Sunday, March 30, 2014

How Can Something So Easy Become So Difficult?

Two years into our marriage I decided that it was time to have a baby.  I had a timeline that needed to be adhered to:  pregnant at 25 and 30, two kids, preferably boys, and all would be as planned.  I'd planned on breast feeding, cloth diapers, and I'd make my own baby hell with Gerber's and their nonsense, I'd be whipping up my own puree'd veggies and rice.

Scrreeeeech, put on the brakes...apparently getting pregnant wasn't going to be as easy as it seemed.  No wham bam thank you ma'am would be happening in our household.  Nope, we'd be the couple that would be keeping a calendar of body temps, scheduling the "right" time to knock boots, and going to the doctor to check the quality of my bodily fluids.  How could something, pregnancy, be so scientific, so difficult, when teenagers across the nation were getting knocked up without "trying," much less wanting.

Long story short, it became my obsession, to get pregnant and have a baby that was part of me, part of D.  Nothing else would be acceptable.  We had the test where they shot dye through my Fallopian tubes - this is where I learned that I had a very mild case of endometriosis (which was later cauterized and the tubes were healthy and clear) and according to the German radiologist that was reading my x-ray...'when you feel mittleschmerz (German for ovulation pain/cramping) on the right, that is when you DO IT.'  Wow, how's that for a bedside manner?  Needless to say, it was not going to be so simple...

Pregnancy was like the unicorn in the forest for me or the infamous Elvis sightings...possible (although the odds were 50/50) but never to be a reality.  Honestly, the more hoops we jumped through to obtain the (in our case) obtainable, the more I became like a disgruntled postal worker rather than a maternal maven.  Why me?  Why us?  We were a great couple with the emotional and financial means to raise a child - so why was this not meant to be?  Prayer, vitamins, exercise, diet, bum propped up with a pillow, etc.  But I couldn't give up, I could not admit to failure.

Intrauterine insemination - this was our method of choice.  This means that the swimmers get washed in a protein solution and are then injected into one's uterus - pretty much a no brainer for those wayward swimmers.  But your swimmers do need to be plentiful and strong to break through my stubborn egg(s)...yeah, go figure, eggs as tough as their creator, not cool my friends, not cool at all.  This process included hormone shots, multiple trips to the doctor for blood tests (yeah, not fun in normal circumstances, but add to this that I have crap veins - deep & they like to roll, of course) and the vaginal ultrasounds to check out your eggs...hmm, I wish I could have seen the look on my own face when they pulled out the "wand" and rolled a condom on it, complete with K-Y jelly.  I'm sure I was thinking "yikes, what the hell are they going to do with that?!"  Yes, this had become quite the educational experience, lol.  But it all seemed like it would be worth it...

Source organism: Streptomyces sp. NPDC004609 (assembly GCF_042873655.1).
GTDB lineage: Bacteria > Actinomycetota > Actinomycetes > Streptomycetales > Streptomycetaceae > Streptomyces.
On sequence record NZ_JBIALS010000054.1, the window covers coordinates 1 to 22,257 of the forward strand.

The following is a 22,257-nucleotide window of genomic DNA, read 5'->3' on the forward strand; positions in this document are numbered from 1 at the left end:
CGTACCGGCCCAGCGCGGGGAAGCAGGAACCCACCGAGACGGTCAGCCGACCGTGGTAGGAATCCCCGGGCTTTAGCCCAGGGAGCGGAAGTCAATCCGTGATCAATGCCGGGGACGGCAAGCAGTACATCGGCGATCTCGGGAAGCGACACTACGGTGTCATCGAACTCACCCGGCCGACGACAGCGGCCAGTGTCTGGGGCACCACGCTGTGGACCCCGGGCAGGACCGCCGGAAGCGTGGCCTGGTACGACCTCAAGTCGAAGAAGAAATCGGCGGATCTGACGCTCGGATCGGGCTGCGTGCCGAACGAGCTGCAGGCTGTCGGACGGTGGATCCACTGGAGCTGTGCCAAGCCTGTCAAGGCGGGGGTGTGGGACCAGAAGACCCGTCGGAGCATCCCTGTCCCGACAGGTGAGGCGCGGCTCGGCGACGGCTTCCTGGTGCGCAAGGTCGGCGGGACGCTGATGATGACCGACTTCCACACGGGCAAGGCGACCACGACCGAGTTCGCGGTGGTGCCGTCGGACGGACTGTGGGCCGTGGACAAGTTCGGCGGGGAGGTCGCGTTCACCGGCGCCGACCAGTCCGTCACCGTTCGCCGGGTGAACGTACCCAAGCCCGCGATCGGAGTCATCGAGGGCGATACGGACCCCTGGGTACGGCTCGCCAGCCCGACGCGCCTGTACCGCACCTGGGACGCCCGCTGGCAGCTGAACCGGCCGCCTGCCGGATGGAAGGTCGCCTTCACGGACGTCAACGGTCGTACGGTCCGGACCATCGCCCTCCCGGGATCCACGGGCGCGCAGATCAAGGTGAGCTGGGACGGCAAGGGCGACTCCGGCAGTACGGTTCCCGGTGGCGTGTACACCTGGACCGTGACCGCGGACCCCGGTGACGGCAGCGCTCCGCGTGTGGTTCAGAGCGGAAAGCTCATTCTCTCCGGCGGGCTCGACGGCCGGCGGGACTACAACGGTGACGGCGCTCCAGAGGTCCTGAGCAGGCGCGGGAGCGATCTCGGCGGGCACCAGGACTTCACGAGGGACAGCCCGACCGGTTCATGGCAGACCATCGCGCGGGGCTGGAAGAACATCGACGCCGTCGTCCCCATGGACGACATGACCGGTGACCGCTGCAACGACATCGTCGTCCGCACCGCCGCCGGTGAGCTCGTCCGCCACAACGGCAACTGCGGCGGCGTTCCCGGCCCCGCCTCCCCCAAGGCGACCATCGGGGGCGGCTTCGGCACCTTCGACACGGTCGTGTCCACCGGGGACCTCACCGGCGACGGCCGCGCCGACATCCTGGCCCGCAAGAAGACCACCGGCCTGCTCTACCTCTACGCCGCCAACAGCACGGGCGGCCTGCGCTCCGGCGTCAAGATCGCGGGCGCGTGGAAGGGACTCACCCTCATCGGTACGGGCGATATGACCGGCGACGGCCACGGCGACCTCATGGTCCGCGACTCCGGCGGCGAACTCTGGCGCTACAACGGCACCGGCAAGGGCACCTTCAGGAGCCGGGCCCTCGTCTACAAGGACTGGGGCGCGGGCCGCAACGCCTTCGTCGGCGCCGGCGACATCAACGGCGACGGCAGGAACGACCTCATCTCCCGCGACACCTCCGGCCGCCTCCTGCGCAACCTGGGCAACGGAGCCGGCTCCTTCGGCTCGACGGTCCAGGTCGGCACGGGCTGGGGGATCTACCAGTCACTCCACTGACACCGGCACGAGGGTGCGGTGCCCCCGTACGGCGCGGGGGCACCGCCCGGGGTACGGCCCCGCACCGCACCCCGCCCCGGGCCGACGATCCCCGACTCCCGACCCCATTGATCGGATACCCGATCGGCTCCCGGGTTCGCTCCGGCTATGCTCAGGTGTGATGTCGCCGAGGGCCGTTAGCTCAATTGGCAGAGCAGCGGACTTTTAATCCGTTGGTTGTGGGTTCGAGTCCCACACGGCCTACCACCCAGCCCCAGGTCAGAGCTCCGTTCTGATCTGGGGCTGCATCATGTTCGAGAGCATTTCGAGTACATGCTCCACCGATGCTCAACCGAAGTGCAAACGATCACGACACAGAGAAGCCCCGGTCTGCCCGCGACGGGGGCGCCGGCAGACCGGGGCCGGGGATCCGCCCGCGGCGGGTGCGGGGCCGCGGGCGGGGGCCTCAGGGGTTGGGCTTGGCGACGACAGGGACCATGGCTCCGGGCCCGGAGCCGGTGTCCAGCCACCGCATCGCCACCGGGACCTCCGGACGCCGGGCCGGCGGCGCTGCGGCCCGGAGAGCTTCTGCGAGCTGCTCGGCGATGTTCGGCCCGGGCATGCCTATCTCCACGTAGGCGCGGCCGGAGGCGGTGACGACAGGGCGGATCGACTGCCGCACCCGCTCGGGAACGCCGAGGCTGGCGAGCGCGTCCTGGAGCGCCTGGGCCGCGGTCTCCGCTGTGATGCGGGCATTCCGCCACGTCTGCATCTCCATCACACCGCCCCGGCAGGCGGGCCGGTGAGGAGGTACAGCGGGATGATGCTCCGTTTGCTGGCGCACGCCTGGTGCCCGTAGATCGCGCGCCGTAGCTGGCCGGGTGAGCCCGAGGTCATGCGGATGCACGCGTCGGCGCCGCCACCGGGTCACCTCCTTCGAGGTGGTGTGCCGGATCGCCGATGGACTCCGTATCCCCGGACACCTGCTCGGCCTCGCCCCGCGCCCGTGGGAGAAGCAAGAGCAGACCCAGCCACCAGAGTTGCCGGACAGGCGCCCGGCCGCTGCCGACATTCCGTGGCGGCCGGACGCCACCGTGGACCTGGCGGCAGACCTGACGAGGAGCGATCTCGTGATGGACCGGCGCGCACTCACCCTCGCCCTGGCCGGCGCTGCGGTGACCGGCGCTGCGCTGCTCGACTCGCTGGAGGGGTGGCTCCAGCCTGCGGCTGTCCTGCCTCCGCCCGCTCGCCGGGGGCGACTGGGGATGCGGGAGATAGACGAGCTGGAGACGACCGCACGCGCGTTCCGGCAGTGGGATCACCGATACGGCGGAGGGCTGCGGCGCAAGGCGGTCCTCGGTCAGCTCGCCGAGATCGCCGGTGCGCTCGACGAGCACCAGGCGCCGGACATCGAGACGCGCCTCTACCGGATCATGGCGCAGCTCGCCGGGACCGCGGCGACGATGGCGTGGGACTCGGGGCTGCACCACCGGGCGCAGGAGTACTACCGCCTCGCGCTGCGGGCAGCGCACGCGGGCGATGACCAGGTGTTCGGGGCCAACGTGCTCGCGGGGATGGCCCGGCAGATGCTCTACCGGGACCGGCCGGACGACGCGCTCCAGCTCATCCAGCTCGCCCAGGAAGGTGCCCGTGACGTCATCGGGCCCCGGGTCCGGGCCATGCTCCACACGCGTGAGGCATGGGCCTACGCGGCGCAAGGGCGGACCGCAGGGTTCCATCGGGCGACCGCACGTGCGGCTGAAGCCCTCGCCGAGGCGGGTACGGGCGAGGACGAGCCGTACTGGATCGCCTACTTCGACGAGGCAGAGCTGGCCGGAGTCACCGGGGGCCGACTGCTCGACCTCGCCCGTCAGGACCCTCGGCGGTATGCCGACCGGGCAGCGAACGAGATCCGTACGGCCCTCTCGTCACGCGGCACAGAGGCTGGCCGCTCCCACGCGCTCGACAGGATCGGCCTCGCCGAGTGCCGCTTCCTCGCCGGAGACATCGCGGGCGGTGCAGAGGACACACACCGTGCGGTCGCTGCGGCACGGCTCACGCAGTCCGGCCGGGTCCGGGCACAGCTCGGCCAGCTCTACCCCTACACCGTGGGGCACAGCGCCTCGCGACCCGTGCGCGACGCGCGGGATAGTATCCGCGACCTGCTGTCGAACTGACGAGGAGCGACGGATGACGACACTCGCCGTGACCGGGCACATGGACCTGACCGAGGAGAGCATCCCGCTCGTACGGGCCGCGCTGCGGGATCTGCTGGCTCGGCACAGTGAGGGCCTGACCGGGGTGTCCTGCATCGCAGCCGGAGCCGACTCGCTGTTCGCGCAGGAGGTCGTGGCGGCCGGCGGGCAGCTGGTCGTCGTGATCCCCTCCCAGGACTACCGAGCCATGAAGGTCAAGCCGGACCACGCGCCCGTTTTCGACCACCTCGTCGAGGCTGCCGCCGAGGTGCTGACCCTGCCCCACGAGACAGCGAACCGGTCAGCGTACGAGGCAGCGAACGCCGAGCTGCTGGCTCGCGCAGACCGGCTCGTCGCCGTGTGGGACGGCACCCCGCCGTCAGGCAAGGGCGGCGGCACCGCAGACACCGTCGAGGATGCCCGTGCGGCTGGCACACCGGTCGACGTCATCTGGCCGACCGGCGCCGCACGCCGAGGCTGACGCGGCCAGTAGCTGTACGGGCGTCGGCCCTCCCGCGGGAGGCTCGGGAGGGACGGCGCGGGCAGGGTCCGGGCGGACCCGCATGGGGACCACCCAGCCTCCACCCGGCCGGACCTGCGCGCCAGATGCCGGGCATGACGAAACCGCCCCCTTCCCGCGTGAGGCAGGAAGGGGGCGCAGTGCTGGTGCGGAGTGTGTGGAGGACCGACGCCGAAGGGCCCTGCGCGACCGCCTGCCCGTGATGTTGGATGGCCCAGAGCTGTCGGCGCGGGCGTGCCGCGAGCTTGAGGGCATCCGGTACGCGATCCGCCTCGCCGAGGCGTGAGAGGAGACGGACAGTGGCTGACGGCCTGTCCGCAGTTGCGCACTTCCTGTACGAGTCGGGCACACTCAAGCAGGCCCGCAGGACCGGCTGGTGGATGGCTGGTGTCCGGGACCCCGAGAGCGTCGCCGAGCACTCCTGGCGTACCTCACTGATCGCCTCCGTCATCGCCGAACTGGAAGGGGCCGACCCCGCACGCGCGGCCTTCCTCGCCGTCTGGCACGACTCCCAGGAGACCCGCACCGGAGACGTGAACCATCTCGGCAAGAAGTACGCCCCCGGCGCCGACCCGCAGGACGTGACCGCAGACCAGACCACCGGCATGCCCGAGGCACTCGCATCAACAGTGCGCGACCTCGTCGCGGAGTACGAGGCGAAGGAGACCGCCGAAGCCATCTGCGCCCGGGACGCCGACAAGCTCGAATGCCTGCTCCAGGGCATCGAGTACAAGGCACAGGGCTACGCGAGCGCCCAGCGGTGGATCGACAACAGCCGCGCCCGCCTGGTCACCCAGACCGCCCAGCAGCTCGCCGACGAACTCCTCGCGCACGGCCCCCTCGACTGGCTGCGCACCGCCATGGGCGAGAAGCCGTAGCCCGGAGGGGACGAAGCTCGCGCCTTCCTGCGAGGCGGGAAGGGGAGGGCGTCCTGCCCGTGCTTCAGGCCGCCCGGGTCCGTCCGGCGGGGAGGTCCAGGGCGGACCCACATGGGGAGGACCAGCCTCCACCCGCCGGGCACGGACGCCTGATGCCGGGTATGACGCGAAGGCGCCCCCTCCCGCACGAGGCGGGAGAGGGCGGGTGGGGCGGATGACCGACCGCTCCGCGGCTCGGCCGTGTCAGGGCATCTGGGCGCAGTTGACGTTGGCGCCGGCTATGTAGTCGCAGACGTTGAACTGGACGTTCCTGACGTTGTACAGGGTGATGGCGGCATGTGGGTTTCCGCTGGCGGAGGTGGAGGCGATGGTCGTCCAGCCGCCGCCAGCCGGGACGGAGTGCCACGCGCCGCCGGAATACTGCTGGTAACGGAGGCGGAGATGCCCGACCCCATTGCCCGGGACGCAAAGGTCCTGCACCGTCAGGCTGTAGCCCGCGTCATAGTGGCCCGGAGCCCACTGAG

That is, until I had to miss my grandmother's funeral due to hyper-stimulated ovaries - travel was out of the question because I was walking around with the proverbial basket full of eggs (nine to be exact) and if any of them were to burst they could fill my lungs with fluid, giving me instant pneumonia.  This was the emotional straw that broke this camel's back...not having the opportunity to say good bye to my Grammy AND no pregnancy (which would be confirmed three weeks later) and I'd decided to jump off of the emotional roller coaster called fertility treatments.  Hormonal beyond compare, I could not take the repeated failures anymore.  So, we just stopped.  Just like that - cold turkey, no more rushing to the doctor in Virginia, no more shots in my hips and arms, no more nasty prenatal vitamins, and no more counting days on the calendar, filled with false hope that "this time it has to work."

The decision to stop was liberating but heartbreaking - I'd had us investing so much time, money and emotions towards becoming parents and now we'd be giving up the dream.  Or would we?  We still wanted to become parents, we would just need to move on to plan B, adoption.   And that my friends, is another story for another evening.

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